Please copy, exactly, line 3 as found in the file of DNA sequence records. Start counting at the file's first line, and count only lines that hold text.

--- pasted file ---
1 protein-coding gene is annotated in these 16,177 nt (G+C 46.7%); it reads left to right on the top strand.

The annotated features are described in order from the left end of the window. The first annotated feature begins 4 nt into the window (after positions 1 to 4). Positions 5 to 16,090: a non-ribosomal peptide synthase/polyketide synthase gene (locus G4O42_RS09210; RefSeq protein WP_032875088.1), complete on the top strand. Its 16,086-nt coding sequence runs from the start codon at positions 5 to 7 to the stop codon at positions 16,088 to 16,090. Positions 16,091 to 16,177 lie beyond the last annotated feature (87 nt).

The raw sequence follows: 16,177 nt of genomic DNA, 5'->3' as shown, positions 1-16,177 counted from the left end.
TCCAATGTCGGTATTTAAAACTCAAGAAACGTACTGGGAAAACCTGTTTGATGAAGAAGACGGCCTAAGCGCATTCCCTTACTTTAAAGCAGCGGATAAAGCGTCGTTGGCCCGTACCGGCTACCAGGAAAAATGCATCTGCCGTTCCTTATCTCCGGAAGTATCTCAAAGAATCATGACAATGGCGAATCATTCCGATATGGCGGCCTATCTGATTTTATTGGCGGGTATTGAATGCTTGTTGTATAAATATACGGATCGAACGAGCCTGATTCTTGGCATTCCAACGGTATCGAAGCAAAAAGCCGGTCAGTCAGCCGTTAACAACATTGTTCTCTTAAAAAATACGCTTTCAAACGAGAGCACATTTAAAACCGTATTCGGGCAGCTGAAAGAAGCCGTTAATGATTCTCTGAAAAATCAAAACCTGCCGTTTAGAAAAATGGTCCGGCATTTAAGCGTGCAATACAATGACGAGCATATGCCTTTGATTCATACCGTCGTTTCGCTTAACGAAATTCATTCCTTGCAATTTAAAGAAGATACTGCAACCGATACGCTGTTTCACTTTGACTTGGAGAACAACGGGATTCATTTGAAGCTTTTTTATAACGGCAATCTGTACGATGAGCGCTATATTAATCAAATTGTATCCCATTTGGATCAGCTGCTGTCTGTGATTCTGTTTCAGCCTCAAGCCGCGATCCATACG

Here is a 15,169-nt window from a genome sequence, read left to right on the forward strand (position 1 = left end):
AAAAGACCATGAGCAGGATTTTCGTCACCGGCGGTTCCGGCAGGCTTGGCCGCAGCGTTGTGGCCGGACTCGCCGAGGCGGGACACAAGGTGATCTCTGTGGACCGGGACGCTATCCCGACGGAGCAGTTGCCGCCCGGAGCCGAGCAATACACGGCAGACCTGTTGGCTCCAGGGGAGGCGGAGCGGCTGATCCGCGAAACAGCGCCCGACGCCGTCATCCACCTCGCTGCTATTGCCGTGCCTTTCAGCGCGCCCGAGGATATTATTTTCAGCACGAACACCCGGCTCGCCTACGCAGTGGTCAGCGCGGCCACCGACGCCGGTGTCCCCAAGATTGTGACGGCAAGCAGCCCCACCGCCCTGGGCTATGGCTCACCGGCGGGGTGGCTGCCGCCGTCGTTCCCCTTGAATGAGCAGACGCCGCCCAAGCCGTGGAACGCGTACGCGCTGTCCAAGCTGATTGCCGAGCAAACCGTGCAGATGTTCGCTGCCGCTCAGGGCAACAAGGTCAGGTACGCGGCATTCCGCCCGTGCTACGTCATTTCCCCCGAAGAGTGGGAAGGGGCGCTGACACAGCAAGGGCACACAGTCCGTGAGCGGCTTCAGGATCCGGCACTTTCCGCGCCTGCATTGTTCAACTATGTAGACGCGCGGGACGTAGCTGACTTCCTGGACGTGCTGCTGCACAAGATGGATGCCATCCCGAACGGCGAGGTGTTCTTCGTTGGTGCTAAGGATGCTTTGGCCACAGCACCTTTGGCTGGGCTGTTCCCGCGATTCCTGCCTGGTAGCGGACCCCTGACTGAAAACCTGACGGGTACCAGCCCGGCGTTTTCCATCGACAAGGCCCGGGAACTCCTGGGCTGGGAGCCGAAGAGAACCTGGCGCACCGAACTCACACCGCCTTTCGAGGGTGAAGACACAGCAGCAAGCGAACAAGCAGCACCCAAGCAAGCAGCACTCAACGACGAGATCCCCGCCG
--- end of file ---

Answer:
The raw sequence follows: 16,177 nt of genomic DNA, 5'->3' as shown, positions 1-16,177 counted from the left end.